Welcome to Free Cairo!!


Egypt is free. FREE! Liberated. Born again (as several signs around Cairo proclaim). People have taken their country back. The youth – to whom all credit is given, by people of all ages in Egypt – are everywhere: standing on tanks, cleaning the streets, directing traffic!!, painting the medians on streets, and of course walking and celebrating their great victory. Many Egyptians call them the “Facebook Shebab (Youth)” and credit them with “organizing all of this” and fighting the regime, peacefully, and refusing to accept anything but the total abdication of “he who will not be named” (a take-off on Voldemort, who is “he who must not be named”). My friend Abduh told me – “we don’t use his name or even think about him.”

Egyptians lost their fear (everyone tells me this); they stand up to the Police (a notorious force for evil, doing the will of the ugly Mubarak regime); yet they obey and respect and honor the Army.

There is a spirit, an “electricity” in the air, among every person you meet. As soon as I landed today (Saturday), I went to Tahrir Square (where all the action was for 18 days, from 25 January when protests began until 11 February when ‘he who will not be named’ was deposed) and just walked around, talking to anyone who would talk but mostly listening to people. I took pictures and absorbed as much as I could the reality that on this hallowed ground a revolution was fought; a few hundred young people died in sacrifice to this cause; and a 30-year old dictatorship was sent packing – peacefully (except for the pro-regime thugs) and ultimately with the support of the Egyptian Army, which finally came out and enabled the Youth to achieve their objectives.

In Tahrir, there were groups everywhere, people everywhere, parents holding pictures of their martyred daughters and sons, Christians and Muslims, slain in the final days of a dying, corrupt dictatorship. “The People” have taken Egypt back!! And the People have taken their streets back. The Police are hardly seen anywhere – and wherever they are, they are deferential to “the People”. And sometimes the army – which is everywhere – has to come to help the police from the angry taunts (verbally abusive, but non-threatening) of everyday people.

Tanks are on the outskirts of Tahrir, and atop them stand kids holding flags, having their pictures taken by their parents. Young kids – 2, 3 years old – and big folks; all sitting or standing on or next to the tanks. And whenever possible, getting their pictures taken with the army guys manning the tanks.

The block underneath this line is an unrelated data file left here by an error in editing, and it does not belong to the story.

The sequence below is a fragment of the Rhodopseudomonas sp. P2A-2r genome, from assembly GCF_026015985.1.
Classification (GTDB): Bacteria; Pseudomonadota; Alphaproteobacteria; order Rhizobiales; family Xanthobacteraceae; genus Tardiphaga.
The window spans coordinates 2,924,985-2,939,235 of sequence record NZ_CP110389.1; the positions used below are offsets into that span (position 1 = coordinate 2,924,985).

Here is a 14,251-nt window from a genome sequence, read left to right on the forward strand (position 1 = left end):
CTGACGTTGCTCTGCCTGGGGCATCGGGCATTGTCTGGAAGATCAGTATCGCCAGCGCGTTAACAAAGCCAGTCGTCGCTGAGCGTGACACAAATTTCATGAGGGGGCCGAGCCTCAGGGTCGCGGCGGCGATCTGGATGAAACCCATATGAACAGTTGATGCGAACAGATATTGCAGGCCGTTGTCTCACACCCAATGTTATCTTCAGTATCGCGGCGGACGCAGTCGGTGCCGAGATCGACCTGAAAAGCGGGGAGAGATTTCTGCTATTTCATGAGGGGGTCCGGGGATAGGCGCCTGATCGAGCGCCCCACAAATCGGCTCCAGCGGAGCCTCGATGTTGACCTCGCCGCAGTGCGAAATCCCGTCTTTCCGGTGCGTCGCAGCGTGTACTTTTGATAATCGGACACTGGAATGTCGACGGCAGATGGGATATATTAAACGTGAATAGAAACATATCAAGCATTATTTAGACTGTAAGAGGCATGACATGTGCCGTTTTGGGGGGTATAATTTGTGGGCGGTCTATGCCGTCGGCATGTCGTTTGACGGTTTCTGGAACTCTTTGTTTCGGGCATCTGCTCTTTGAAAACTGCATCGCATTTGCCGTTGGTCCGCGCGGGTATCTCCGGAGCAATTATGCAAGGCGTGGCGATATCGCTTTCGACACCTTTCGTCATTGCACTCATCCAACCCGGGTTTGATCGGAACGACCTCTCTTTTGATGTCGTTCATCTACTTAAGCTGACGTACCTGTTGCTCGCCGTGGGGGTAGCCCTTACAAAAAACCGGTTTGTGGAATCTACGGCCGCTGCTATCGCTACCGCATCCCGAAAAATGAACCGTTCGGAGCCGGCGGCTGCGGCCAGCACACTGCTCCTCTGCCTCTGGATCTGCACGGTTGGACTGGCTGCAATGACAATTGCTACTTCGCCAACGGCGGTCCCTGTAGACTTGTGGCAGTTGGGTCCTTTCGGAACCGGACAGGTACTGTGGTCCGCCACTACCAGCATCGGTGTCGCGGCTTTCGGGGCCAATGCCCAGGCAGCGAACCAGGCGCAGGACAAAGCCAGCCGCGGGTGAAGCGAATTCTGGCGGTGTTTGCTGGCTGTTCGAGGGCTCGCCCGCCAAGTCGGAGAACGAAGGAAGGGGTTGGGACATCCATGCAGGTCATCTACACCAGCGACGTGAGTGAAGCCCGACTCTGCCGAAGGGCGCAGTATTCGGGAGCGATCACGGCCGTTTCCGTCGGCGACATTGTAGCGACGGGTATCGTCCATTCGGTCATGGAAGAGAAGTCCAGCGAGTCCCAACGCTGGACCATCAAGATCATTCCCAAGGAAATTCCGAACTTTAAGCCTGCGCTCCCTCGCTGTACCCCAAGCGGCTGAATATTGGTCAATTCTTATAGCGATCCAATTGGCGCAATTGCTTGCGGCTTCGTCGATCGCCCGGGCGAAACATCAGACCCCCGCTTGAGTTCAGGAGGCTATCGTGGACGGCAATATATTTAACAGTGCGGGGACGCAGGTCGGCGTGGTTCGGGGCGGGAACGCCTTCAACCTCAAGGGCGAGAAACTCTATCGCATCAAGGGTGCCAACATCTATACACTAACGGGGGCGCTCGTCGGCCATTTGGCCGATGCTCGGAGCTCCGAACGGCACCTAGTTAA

There is – in all of this Revolutionary spirit – a normalcy to Egypt, a calmness, even a bit quiet. There are areas of less traffic than before (a huge issue for a city of 18-20 million souls). So if life is getting back to normal, it is actually much better. People are not only fearless, they are happy! They are able to dream again, to dream about a better future, to dream about a better life for themselves and their children.

The damage to property around Cairo is much less than I thought, based on the pictures on CNN and al-Jazeera. Mohandiseen and the Gama al-Duwal al-Arabiya Street is in great shape. The only storefronts I saw looted and damaged belonged to the Duty Free shops – Heineken and 2 others near it. Police offices around town were burned, as was the NDP building in Tahrir and on the Corniche. Destroying these symbols of power of the dead Regime are major achievements; but in the life of the city, they are minor realities now.

Trade and industry and services seem back to normal. Shops are open; people are in the streets buying and selling. The Banks are supposed to re-open Sunday, and the schools are to re-open later next week.

The Revolution has become the latest tourist attraction. People all over Tahrir are selling Egyptian symbols – flags, arm bands, martyrs’ remembrance cards, Pyramids with flags on top, almost anything with the Red, White, Black & Eagle-on-White colors sells.

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